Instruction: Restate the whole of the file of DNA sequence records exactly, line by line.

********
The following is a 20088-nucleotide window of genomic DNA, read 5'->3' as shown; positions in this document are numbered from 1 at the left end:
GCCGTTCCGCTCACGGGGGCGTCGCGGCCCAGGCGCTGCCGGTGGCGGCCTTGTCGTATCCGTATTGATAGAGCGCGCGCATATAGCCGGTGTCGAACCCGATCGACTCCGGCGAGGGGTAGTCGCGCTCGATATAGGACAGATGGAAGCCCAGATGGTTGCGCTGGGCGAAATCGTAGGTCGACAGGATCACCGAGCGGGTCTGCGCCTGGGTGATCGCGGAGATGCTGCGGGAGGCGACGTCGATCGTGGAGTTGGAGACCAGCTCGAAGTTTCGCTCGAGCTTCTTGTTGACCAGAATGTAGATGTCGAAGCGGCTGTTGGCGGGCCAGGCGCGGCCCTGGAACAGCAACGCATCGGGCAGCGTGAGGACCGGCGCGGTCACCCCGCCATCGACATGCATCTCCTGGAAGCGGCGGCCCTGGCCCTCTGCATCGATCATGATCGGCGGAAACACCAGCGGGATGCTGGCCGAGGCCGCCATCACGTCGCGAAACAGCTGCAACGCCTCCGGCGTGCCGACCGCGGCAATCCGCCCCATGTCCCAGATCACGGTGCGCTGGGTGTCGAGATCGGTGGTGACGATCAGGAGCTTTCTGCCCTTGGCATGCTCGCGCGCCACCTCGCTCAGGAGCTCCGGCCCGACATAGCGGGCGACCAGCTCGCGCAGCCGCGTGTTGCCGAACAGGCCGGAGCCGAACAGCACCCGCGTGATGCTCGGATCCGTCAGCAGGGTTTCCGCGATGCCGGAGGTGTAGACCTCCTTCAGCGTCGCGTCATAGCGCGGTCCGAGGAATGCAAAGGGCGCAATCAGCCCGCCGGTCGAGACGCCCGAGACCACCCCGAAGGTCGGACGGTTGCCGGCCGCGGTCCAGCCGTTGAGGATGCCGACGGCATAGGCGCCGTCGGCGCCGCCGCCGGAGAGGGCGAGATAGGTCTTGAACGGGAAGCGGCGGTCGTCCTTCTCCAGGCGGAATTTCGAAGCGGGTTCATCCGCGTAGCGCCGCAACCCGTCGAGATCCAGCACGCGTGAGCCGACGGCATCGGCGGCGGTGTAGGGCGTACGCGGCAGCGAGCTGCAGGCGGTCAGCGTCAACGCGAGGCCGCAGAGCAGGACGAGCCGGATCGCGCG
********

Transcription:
The following is a 20088-nucleotide window of genomic DNA, read 5'->3' as shown; positions in this document are numbered from 1 at the left end:
GCCGTTCCGCTCACGGGGGCGTCGCGGCCCAGGCGCTGCCGGTGGCGGCCTTGTCGTATCCGTATTGATAGAGCGCGCGCATATAGCCGGTGTCGAACCCGATCGACTCCGGCGAGGGGTAGTCGCGCTCGATATAGGACAGATGGAAGCCCAGATGGTTGCGCTGGGCGAAATCGTAGGTCGACAGGATCACCGAGCGGGTCTGCGCCTGGGTGATCGCGGAGATGCTGCGGGAGGCGACGTCGATCGTGGAGTTGGAGACCAGCTCGAAGTTTCGCTCGAGCTTCTTGTTGACCAGAATGTAGATGTCGAAGCGGCTGTTGGCGGGCCAGGCGCGGCCCTGGAACAGCAACGCATCGGGCAGCGTGAGGACCGGCGCGGTCACCCCGCCATCGACATGCATCTCCTGGAAGCGGCGGCCCTGGCCCTCTGCATCGATCATGATCGGCGGAAACACCAGCGGGATGCTGGCCGAGGCCGCCATCACGTCGCGAAACAGCTGCAACGCCTCCGGCGTGCCGACCGCGGCAATCCGCCCCATGTCCCAGATCACGGTGCGCTGGGTGTCGAGATCGGTGGTGACGATCAGGAGCTTTCTGCCCTTGGCATGCTCGCGCGCCACCTCGCTCAGGAGCTCCGGCCCGACATAGCGGGCGACCAGCTCGCGCAGCCGCGTGTTGCCGAACAGGCCGGAGCCGAACAGCACCCGCGTGATGCTCGGATCCGTCAGCAGGGTTTCCGCGATGCCGGAGGTGTAGACCTCCTTCAGCGTCGCGTCATAGCGCGGTCCGAGGAATGCAAAGGGCGCAATCAGCCCGCCGGTCGAGACGCCCGAGACCACCCCGAAGGTCGGACGGTTGCCGGCCGCGGTCCAGCCGTTGAGGATGCCGACGGCATAGGCGCCGTCGGCGCCGCCGCCGGAGAGGGCGAGATAGGTCTTGAACGGGAAGCGGCGGTCGTCCTTCTCCAGGCGGAATTTCGAAGCGGGTTCATCCGCGTAGCGCCGCAACCCGTCGAGATCCAGCACGCGTGAGCCGACGGCATCGGCGGCGGTGTAGGGCGTACGCGGCAGCGAGCTGCAGGCGGTCAGCGTCAACGCGAGGCCGCAGAGCAGGACGAGCCGGATCGCGCG